Johannesburg‚ March 18 (BDpro) — The National Union of Metalworkers of South Africa’s (Numsa’s) “United Front” is taking shape with its first tentative steps this week as the union bids to unite organisations from across society in a 500‚000-strong strike against the Employment Tax Incentive Act and in demand of jobs for the youth.
Numsa’s detractors in the Congress of South African Trade Unions (Cosatu) have described the massive strike‚ which is set to hit the metal and automotive sectors on Wednesday‚ as part of a plot to destabilise the African National Congress (ANC) ahead of the elections.
Numsa‚ at its special national congress in December‚ resolved on rolling mass action in demand of economic transformation and took decisions bucking the trajectory of the economy under the ANC-led government. Among these decisions was the setting up of a “United Front” to “co-ordinate struggles in the workplace and in communities” as well as forming a movement for socialism or a workers party.
In response in part to Numsa’s posture on the ANC‚ Cosatu on Monday released a booklet to its structures in which it outlined why workers should vote for the ANC in the upcoming polls.
Less than two months ahead of the election‚ Numsa is set to take to the streets with jobs for young people as its core demand. This comes as youth unemployment remained a key challenge identified by government and political parties in their election manifestoes.
At a media briefing on Monday‚ Numsa general secretary Irvin Jim said hundreds of community groups‚ faith-based organisations‚ other unions‚ women’s groups‚ taxi associations and youth formations would down tools and gather in seven towns across the country to demand jobs for young people.
It is clear that Numsa is working outside of the Cosatu fold — the union is canvassing support from rival labour federations the Federation of Unions of South Africa and National Council of Trade Unions‚ on possibly challenging the Employment Tax Incentive Act in court.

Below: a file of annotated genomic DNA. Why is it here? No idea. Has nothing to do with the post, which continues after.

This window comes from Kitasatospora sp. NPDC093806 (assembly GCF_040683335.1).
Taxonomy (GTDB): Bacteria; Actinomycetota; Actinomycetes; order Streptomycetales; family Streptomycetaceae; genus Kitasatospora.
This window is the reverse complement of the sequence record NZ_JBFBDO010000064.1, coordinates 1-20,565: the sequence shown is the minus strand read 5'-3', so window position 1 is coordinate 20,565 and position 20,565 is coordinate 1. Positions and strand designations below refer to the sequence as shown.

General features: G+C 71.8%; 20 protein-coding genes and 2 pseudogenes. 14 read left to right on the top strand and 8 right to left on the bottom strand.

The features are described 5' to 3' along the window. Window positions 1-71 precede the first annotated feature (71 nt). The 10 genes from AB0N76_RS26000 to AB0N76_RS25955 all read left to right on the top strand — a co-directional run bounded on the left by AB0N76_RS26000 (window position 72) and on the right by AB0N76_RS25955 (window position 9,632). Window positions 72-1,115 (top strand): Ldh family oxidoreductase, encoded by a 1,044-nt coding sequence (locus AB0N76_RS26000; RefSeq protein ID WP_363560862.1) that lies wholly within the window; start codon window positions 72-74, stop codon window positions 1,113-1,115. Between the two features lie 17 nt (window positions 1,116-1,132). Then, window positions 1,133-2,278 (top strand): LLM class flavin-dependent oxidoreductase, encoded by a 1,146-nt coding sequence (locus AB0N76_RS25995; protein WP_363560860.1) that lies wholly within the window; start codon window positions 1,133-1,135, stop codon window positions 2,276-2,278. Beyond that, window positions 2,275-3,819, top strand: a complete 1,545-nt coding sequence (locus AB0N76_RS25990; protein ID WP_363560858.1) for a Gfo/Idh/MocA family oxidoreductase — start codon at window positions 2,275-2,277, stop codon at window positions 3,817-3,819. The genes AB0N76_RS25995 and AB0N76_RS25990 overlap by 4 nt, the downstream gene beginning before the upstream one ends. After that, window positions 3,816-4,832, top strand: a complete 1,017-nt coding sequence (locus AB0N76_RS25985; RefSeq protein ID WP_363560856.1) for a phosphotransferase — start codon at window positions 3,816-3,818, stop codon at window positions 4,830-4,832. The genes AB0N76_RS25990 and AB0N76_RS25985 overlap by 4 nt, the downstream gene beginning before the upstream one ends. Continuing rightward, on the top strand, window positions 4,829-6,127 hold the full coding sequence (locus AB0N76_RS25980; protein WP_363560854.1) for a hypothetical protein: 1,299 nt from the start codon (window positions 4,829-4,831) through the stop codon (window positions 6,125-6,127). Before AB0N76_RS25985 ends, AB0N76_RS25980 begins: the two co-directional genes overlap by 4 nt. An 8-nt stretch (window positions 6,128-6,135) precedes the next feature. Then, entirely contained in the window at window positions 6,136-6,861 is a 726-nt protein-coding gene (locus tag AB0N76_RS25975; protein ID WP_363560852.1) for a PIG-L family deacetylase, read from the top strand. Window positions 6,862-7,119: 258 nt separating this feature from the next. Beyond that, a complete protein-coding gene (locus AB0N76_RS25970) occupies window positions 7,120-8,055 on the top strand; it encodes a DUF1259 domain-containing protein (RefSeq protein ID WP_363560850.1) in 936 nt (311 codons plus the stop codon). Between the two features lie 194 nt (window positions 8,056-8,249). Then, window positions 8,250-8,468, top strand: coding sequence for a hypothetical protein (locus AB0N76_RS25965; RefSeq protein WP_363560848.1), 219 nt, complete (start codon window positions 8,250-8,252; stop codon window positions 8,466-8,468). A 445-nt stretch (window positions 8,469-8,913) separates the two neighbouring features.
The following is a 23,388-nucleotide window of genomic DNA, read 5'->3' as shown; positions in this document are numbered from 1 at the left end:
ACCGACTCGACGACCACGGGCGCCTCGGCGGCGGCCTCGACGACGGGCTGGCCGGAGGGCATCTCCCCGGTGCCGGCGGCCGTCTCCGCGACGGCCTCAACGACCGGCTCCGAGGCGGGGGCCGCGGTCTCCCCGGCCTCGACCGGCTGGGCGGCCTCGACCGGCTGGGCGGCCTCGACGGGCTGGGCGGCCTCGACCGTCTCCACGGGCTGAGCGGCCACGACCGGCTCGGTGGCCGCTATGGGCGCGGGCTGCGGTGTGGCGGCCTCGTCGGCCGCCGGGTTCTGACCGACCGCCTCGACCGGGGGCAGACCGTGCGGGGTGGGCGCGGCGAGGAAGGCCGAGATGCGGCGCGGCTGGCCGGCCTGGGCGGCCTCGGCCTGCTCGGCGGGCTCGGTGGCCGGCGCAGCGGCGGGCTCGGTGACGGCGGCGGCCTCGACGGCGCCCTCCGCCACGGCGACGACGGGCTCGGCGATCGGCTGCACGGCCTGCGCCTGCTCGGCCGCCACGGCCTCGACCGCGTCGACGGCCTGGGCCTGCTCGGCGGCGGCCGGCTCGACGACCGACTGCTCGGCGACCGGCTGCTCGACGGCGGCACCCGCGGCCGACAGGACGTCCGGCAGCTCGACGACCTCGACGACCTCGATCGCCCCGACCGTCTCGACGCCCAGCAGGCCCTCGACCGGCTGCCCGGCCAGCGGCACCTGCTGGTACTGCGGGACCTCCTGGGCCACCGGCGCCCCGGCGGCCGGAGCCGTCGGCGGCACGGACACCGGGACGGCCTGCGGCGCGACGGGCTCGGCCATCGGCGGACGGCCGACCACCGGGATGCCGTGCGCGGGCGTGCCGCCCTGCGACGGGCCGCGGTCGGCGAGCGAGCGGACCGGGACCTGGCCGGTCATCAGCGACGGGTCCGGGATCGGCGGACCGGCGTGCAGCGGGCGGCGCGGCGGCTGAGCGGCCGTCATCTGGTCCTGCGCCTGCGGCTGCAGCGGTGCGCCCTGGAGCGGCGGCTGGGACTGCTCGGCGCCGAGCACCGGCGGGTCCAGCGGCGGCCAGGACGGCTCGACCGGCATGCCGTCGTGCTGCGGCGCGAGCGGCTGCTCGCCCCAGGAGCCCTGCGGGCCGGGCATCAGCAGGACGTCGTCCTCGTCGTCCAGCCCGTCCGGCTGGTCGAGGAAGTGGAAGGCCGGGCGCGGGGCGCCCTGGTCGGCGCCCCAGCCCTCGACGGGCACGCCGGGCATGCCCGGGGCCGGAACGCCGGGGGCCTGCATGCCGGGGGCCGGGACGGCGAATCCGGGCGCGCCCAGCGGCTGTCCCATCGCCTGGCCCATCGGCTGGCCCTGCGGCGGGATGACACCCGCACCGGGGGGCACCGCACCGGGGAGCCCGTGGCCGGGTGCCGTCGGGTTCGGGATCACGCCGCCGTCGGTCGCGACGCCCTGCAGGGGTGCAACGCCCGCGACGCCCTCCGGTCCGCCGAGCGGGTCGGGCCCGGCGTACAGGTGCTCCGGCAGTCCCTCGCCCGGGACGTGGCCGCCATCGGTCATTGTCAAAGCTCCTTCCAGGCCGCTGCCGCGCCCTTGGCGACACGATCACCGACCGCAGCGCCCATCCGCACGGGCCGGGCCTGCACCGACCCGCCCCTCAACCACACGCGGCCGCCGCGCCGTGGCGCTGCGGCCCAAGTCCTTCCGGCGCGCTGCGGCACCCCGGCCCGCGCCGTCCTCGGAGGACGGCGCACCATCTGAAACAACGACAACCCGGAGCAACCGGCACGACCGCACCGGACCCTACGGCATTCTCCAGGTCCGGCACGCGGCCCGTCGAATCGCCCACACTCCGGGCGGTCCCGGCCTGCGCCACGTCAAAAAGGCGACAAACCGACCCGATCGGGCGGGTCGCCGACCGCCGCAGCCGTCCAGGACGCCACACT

“We are unable to take up that challenge (legal) in our own name‚ given the fact that we are not stakeholders in Nedlac (he National Economic Development and Labour Council)‚” Numsa deputy general secretary Karl Cloete said.
The union’s own federation‚ Cosatu‚ has been in “paralysis” since September 2012.
The union wanted the Employment Tax Incentive Act scrapped and it was demanding that a job seekers grant be put in place instead‚ Mr Cloete said.
Finance Minister Pravin Gordhan said in his budget address that since the legislation was put in place‚ 56‚000 young people had benefited from it. He dismissed Numsa’s criticism last week‚ saying the union was speaking with a “forked tongue” as its members benefited from incentives in the automotive sector.
Mr Jim said Numsa did not oppose all incentives; it was against those in which the “working class is forced to subsidise capitalists”.
Mr Jim said criticism by Cosatu president Sdumo Dlamini was “busy liquidating the federation” instead of championing proworker policies in the ANC.
The ANC‚ by its own admission‚ regarded the working class as the “motive force of the revolution”‚ yet on the eve of the election it “attacks the working class” by implementing electronic tolls on Gauteng highways‚ and refusing to ban labour brokers and the introduction of the Employment Tax Incentive Act.
“You must be a fool to think that you act against the working class … and as you are attacking us‚ we are going to vote for you for attacking us‚” Mr Jim said. He was adamant that the strike would be aimed at “fighting back” against the “current onslaught of the ANC government on the working class”.
The Democratic Left Front‚ nongovernmental organisation Equal Education and unions not aligned to Cosatu are set to take part in the national strike. – By Natasha Marrian © BDlive 2013